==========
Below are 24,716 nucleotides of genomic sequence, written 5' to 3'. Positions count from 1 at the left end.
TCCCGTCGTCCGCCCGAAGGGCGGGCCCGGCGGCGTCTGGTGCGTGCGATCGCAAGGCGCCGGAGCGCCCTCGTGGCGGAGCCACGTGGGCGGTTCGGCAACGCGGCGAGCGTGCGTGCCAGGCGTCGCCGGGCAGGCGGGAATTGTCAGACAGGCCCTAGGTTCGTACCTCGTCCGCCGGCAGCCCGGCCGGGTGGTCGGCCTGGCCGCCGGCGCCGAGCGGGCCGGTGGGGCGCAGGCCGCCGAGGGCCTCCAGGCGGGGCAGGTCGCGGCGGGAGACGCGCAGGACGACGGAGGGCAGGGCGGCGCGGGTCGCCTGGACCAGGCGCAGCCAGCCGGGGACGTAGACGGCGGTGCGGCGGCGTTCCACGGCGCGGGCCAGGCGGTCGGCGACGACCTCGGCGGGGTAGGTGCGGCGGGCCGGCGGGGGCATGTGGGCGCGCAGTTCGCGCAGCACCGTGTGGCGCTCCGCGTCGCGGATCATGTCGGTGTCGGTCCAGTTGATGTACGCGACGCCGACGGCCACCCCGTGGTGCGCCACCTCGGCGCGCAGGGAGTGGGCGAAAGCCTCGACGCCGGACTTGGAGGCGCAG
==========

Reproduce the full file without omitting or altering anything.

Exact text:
Below are 24,716 nucleotides of genomic sequence, written 5' to 3'. Positions count from 1 at the left end.
TCCCGTCGTCCGCCCGAAGGGCGGGCCCGGCGGCGTCTGGTGCGTGCGATCGCAAGGCGCCGGAGCGCCCTCGTGGCGGAGCCACGTGGGCGGTTCGGCAACGCGGCGAGCGTGCGTGCCAGGCGTCGCCGGGCAGGCGGGAATTGTCAGACAGGCCCTAGGTTCGTACCTCGTCCGCCGGCAGCCCGGCCGGGTGGTCGGCCTGGCCGCCGGCGCCGAGCGGGCCGGTGGGGCGCAGGCCGCCGAGGGCCTCCAGGCGGGGCAGGTCGCGGCGGGAGACGCGCAGGACGACGGAGGGCAGGGCGGCGCGGGTCGCCTGGACCAGGCGCAGCCAGCCGGGGACGTAGACGGCGGTGCGGCGGCGTTCCACGGCGCGGGCCAGGCGGTCGGCGACGACCTCGGCGGGGTAGGTGCGGCGGGCCGGCGGGGGCATGTGGGCGCGCAGTTCGCGCAGCACCGTGTGGCGCTCCGCGTCGCGGATCATGTCGGTGTCGGTCCAGTTGATGTACGCGACGCCGACGGCCACCCCGTGGTGCGCCACCTCGGCGCGCAGGGAGTGGGCGAAAGCCTCGACGCCGGACTTGGAGGCGCAG